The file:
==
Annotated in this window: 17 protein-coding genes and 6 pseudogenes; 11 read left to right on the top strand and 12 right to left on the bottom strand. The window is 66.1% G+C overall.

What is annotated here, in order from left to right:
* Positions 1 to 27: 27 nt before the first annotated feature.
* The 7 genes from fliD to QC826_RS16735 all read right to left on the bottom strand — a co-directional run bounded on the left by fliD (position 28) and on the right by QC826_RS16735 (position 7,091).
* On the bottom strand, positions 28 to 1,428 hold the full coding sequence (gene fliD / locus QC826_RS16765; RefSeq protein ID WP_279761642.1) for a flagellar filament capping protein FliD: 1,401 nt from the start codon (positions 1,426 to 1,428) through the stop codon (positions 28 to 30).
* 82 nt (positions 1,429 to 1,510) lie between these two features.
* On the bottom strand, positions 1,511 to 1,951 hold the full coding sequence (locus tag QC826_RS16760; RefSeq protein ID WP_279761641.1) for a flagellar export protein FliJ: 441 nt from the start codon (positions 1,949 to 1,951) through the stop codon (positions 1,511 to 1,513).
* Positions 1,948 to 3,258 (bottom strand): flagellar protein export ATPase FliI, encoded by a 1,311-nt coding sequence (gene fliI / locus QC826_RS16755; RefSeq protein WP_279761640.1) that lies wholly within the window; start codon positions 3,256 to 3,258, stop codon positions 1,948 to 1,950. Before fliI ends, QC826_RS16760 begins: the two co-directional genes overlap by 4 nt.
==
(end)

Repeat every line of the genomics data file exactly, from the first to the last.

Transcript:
Annotated in this window: 17 protein-coding genes and 6 pseudogenes; 11 read left to right on the top strand and 12 right to left on the bottom strand. The window is 66.1% G+C overall.

What is annotated here, in order from left to right:
* Positions 1 to 27: 27 nt before the first annotated feature.
* The 7 genes from fliD to QC826_RS16735 all read right to left on the bottom strand — a co-directional run bounded on the left by fliD (position 28) and on the right by QC826_RS16735 (position 7,091).
* On the bottom strand, positions 28 to 1,428 hold the full coding sequence (gene fliD / locus QC826_RS16765; RefSeq protein ID WP_279761642.1) for a flagellar filament capping protein FliD: 1,401 nt from the start codon (positions 1,426 to 1,428) through the stop codon (positions 28 to 30).
* 82 nt (positions 1,429 to 1,510) lie between these two features.
* On the bottom strand, positions 1,511 to 1,951 hold the full coding sequence (locus tag QC826_RS16760; RefSeq protein ID WP_279761641.1) for a flagellar export protein FliJ: 441 nt from the start codon (positions 1,949 to 1,951) through the stop codon (positions 1,511 to 1,513).
* Positions 1,948 to 3,258 (bottom strand): flagellar protein export ATPase FliI, encoded by a 1,311-nt coding sequence (gene fliI / locus QC826_RS16755; RefSeq protein WP_279761640.1) that lies wholly within the window; start codon positions 3,256 to 3,258, stop codon positions 1,948 to 1,950. Before fliI ends, QC826_RS16760 begins: the two co-directional genes overlap by 4 nt.